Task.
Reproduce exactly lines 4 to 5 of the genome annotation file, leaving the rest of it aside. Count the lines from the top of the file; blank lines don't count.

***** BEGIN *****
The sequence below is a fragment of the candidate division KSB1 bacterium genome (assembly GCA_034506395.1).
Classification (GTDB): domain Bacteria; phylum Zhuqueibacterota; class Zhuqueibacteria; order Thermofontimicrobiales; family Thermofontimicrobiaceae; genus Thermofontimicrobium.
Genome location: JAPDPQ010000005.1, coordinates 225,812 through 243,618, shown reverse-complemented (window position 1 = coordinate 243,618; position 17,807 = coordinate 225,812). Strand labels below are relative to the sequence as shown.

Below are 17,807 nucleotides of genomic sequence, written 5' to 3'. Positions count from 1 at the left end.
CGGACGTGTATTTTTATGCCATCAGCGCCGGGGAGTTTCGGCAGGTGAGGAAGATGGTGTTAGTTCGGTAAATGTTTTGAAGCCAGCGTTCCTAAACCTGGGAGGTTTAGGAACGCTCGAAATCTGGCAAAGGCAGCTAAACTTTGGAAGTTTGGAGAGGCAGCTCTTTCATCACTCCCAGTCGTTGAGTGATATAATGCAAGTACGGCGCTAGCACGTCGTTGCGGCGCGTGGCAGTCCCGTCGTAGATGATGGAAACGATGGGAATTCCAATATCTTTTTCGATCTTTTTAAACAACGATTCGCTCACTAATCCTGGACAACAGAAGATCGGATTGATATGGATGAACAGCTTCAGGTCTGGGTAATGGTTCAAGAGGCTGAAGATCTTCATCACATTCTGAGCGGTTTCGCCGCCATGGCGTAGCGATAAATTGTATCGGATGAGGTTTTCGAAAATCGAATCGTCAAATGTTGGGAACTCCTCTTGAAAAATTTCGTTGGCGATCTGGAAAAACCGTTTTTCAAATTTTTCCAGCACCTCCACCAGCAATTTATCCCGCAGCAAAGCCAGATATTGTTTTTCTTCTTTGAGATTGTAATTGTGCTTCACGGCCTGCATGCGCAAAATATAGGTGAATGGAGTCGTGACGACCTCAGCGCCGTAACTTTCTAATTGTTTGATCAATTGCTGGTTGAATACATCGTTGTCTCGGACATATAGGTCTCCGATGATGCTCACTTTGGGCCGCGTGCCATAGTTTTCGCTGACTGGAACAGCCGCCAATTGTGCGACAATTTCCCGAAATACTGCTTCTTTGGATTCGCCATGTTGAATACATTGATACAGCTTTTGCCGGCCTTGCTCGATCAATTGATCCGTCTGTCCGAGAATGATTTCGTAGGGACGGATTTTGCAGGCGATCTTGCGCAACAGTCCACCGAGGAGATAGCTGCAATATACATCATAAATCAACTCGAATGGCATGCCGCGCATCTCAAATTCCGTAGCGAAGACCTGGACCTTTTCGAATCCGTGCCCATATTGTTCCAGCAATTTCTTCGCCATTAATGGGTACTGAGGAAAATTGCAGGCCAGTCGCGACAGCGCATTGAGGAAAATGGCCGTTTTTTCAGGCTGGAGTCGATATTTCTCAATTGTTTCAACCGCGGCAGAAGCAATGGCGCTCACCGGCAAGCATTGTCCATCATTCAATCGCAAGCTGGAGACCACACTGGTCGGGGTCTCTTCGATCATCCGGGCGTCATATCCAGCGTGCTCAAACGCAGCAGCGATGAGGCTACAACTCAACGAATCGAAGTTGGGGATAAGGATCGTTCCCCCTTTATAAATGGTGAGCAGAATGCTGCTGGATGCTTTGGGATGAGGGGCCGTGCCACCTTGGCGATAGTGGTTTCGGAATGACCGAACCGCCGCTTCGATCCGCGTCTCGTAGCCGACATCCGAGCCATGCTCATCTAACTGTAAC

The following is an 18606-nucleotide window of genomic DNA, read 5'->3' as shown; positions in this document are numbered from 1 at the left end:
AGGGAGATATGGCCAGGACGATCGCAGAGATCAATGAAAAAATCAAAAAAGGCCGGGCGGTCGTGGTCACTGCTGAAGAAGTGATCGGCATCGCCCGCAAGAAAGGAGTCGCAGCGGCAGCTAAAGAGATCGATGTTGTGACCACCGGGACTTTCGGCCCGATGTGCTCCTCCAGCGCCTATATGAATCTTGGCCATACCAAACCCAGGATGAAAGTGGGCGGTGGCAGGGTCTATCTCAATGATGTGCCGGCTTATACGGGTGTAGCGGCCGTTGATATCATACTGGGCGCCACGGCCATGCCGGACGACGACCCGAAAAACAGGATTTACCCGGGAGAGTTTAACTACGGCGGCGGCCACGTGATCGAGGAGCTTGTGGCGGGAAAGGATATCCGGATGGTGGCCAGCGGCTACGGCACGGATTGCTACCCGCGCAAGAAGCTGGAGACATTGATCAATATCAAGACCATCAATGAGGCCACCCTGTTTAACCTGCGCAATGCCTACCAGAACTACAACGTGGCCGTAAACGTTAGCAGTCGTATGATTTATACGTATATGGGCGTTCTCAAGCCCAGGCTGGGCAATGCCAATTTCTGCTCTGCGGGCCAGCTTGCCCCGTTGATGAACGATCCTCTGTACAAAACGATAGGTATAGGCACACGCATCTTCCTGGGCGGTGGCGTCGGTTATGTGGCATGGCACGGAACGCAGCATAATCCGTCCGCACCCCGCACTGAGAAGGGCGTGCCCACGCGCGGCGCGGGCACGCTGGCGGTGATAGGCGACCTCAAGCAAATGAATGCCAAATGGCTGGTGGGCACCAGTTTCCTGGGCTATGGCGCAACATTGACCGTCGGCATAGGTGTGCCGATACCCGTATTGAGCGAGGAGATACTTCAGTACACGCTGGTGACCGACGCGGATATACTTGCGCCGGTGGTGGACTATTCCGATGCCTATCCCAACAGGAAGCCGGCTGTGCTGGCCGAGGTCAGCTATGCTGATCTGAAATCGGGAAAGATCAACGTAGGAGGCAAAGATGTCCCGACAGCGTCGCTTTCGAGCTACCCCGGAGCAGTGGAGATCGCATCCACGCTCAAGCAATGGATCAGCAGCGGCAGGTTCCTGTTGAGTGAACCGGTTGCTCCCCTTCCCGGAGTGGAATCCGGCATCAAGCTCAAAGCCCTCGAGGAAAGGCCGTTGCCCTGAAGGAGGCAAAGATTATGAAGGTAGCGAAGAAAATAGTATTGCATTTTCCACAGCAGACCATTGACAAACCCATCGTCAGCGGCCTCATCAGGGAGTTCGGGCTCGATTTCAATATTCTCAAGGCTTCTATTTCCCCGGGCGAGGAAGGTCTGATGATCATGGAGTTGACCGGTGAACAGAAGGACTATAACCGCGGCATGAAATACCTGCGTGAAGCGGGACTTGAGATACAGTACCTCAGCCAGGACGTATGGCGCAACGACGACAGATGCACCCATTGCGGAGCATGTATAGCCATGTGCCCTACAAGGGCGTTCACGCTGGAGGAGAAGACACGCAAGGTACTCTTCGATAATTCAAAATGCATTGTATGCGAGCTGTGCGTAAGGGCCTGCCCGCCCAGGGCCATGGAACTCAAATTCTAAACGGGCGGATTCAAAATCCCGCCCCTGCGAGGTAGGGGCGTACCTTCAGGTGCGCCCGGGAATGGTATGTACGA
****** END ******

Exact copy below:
Below are 17,807 nucleotides of genomic sequence, written 5' to 3'. Positions count from 1 at the left end.
CGGACGTGTATTTTTATGCCATCAGCGCCGGGGAGTTTCGGCAGGTGAGGAAGATGGTGTTAGTTCGGTAAATGTTTTGAAGCCAGCGTTCCTAAACCTGGGAGGTTTAGGAACGCTCGAAATCTGGCAAAGGCAGCTAAACTTTGGAAGTTTGGAGAGGCAGCTCTTTCATCACTCCCAGTCGTTGAGTGATATAATGCAAGTACGGCGCTAGCACGTCGTTGCGGCGCGTGGCAGTCCCGTCGTAGATGATGGAAACGATGGGAATTCCAATATCTTTTTCGATCTTTTTAAACAACGATTCGCTCACTAATCCTGGACAACAGAAGATCGGATTGATATGGATGAACAGCTTCAGGTCTGGGTAATGGTTCAAGAGGCTGAAGATCTTCATCACATTCTGAGCGGTTTCGCCGCCATGGCGTAGCGATAAATTGTATCGGATGAGGTTTTCGAAAATCGAATCGTCAAATGTTGGGAACTCCTCTTGAAAAATTTCGTTGGCGATCTGGAAAAACCGTTTTTCAAATTTTTCCAGCACCTCCACCAGCAATTTATCCCGCAGCAAAGCCAGATATTGTTTTTCTTCTTTGAGATTGTAATTGTGCTTCACGGCCTGCATGCGCAAAATATAGGTGAATGGAGTCGTGACGACCTCAGCGCCGTAACTTTCTAATTGTTTGATCAATTGCTGGTTGAATACATCGTTGTCTCGGACATATAGGTCTCCGATGATGCTCACTTTGGGCCGCGTGCCATAGTTTTCGCTGACTGGAACAGCCGCCAATTGTGCGACAATTTCCCGAAATACTGCTTCTTTGGATTCGCCATGTTGAATACATTGATACAGCTTTTGCCGGCCTTGCTCGATCAATTGATCCGTCTGTCCGAGAATGATTTCGTAGGGACGGATTTTGCAGGCGATCTTGCGCAACAGTCCACCGAGGAGATAGCTGCAATATACATCATAAATCAACTCGAATGGCATGCCGCGCATCTCAAATTCCGTAGCGAAGACCTGGACCTTTTCGAATCCGTGCCCATATTGTTCCAGCAATTTCTTCGCCATTAATGGGTACTGAGGAAAATTGCAGGCCAGTCGCGACAGCGCATTGAGGAAAATGGCCGTTTTTTCAGGCTGGAGTCGATATTTCTCAATTGTTTCAACCGCGGCAGAAGCAATGGCGCTCACCGGCAAGCATTGTCCATCATTCAATCGCAAGCTGGAGACCACACTGGTCGGGGTCTCTTCGATCATCCGGGCGTCATATCCAGCGTGCTCAAACGCAGCAGCGATGAGGCTACAACTCAACGAATCGAAGTTGGGGATAAGGATCGTTCCCCCTTTATAAATGGTGAGCAGAATGCTGCTGGATGCTTTGGGATGAGGGGCCGTGCCACCTTGGCGATAGTGGTTTCGGAATGACCGAACCGCCGCTTCGATCCGCGTCTCGTAGCCGACATCCGAGCCATGCTCATCTAACTGTAAC